Lapham's Quarterly on the City

I fell hard for Lapham's Quarterly earlier this year when by chance I happened into a bookstore shortly before founder Lewis Lapham gave not so much a reading as a recounting of his decades as a journalist. He was as erudite as he was well-dressed and his talk ranged from his young days in San Francisco and with the San Francisco Chronicle through his time as the editor of Harper's to the founding of Lapham's Quarterly. His brand of intellectual inquiry is far ranging and deeply indebted to history, and reading through an issue of the journal feels less like a trek through the varieties of thought the last several milennia has produced than a perfectly made cache of knowledge with which to arm oneself for the next serious debate. The current issue of Lapham's Quarterly is dedicated to The City, and it's well worth your time.

Laphams Quarterly City Cover1

You can only see a portion of what's in the pages of the issue online, but it's a telling survey. I nodded vigorously despite myself when I heard Lapham he talked about the "poverty" of those who exist without a sense of history, and the majority of Lapham's Quarterly is dedicated to extracts of historical writings germane to the issue's theme.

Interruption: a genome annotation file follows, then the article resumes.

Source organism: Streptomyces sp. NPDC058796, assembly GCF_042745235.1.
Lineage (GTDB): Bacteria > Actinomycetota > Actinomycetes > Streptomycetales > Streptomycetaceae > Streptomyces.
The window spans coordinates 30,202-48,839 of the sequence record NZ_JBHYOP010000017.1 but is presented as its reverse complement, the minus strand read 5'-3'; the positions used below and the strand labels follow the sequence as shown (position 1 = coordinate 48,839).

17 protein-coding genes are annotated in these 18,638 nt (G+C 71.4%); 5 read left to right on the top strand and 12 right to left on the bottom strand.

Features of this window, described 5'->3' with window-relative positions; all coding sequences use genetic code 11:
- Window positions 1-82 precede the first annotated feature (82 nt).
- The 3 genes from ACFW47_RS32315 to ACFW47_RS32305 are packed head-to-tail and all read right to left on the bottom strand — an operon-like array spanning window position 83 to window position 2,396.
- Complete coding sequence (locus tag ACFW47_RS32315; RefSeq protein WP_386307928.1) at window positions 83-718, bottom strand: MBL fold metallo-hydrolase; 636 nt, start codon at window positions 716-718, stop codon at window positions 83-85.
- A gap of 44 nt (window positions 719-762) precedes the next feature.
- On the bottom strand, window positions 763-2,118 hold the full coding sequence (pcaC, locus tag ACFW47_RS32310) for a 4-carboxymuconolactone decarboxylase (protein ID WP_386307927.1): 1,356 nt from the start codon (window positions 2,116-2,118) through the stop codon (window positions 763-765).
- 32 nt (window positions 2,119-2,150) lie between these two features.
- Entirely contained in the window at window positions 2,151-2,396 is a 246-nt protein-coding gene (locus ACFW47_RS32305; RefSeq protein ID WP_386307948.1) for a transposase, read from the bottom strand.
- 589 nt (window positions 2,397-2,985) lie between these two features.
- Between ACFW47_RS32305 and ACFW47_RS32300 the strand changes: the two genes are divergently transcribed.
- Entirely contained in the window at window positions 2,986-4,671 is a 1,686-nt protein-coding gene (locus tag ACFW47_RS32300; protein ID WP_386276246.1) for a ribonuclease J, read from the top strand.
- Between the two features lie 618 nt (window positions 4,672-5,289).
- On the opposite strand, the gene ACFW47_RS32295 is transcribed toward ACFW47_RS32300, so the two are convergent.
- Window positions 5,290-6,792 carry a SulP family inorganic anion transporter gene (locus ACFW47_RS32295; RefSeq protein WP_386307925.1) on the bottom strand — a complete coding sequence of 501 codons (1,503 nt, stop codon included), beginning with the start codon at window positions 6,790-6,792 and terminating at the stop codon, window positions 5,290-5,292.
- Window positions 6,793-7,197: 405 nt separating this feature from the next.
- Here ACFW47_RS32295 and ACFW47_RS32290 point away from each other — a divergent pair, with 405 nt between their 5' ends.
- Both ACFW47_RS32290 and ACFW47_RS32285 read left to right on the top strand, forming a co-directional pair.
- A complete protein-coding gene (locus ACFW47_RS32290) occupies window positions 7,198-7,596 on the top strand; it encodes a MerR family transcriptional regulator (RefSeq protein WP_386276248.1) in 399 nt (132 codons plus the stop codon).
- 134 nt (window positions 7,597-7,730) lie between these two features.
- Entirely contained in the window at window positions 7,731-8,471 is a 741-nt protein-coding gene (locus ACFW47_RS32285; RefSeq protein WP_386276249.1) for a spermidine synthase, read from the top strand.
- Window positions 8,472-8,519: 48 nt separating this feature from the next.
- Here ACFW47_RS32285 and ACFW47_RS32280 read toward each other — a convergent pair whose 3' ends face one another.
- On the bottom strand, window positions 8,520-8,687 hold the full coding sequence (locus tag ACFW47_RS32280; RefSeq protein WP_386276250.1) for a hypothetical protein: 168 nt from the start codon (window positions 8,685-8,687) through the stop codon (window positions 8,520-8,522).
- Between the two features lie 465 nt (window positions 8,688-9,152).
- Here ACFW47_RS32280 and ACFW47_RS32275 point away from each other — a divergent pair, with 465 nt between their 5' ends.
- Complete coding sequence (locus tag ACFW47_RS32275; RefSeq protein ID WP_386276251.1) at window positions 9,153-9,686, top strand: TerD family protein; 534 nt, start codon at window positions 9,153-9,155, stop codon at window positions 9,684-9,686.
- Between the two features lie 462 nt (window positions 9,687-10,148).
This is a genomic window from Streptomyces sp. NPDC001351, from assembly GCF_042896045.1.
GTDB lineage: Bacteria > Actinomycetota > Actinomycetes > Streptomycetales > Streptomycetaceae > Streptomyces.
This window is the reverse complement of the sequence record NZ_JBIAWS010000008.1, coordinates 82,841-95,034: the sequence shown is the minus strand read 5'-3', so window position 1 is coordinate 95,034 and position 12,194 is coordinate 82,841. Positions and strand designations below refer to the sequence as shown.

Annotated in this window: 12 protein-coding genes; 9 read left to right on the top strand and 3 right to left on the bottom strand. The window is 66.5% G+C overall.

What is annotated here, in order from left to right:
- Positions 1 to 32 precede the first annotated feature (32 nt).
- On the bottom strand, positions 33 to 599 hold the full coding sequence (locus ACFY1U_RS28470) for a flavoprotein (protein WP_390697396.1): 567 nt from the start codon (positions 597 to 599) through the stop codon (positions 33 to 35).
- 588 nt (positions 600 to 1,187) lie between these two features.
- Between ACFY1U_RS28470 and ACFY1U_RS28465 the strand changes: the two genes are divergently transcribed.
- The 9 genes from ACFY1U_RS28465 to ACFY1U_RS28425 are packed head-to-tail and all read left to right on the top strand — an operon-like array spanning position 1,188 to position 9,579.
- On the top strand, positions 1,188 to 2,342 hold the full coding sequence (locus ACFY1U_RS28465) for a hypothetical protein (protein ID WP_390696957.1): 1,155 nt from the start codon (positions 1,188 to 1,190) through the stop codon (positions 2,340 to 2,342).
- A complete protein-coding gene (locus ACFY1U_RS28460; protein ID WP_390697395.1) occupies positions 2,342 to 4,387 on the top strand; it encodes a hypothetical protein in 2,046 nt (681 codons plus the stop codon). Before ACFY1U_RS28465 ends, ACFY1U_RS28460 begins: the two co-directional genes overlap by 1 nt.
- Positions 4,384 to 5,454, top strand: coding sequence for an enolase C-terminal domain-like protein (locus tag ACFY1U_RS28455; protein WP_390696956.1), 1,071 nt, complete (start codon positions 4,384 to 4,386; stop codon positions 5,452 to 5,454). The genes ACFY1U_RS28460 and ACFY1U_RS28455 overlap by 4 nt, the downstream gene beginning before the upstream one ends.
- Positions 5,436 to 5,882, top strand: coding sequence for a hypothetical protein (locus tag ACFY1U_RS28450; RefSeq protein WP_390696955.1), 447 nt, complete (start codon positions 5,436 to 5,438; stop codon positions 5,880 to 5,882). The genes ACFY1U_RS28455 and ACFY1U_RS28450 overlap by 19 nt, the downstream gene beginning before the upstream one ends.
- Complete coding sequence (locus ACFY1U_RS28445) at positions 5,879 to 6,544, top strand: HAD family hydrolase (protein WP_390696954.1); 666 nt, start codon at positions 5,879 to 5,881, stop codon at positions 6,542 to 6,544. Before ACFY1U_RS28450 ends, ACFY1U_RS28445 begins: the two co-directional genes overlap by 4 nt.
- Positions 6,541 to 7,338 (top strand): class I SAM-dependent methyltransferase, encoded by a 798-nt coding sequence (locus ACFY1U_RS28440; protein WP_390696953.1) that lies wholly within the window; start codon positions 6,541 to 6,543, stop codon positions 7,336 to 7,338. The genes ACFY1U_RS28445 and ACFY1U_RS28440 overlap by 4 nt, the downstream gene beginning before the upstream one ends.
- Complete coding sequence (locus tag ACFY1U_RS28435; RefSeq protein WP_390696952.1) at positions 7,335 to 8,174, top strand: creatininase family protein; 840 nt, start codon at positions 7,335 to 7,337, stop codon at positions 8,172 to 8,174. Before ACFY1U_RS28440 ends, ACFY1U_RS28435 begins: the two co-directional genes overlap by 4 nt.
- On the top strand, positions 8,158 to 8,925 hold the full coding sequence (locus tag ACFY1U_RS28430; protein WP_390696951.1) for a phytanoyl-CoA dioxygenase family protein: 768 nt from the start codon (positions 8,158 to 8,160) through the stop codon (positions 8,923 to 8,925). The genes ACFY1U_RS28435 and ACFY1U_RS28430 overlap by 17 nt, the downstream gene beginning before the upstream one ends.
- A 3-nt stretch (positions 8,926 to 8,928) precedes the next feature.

A fine example in the City is the Athenian Pledge of Allegiance from 335 BC. Another has HL Mencken rhapsodizing about the beauties of San Francisco, though not before a scathing indictment of the cities of the east. Another entry comes from a letter from Hernan Cortes, describing Tenochtitlán.

This photograph of Bernard Hailstone painting in Blitz ruins is from the Art Archive / Imperial War Museum / Eileen Tweedy. Courtesy Lapham's Quarterly
This photograph of Bernard Hailstone painting in Blitz ruins is from the Art Archive / Imperial War Museum / Eileen Tweedy. Courtesy Lapham's Quarterly

Once you're through with your history lesson, Lapham includes essays from contemporary writers, the best of which comes from New Yorker writer George Packer. He posits that we westerners have essentially lost the ability to understand one of the great citys of literature: Dickens' London. But those who inhabit the teeming metropolises of the developing world might just have a better view of things. He travels from Singapore to Lagos, Nigeria in the essay, and it's a splendid take on Dickens' imagination of London, and one that equates the dirty, striving metropolis of English literature with those in the third world.

Recently we at Dwell did an issue on Megacities, and if that was at all inspiring, pick up the current issue of Lapham's Quarterly.

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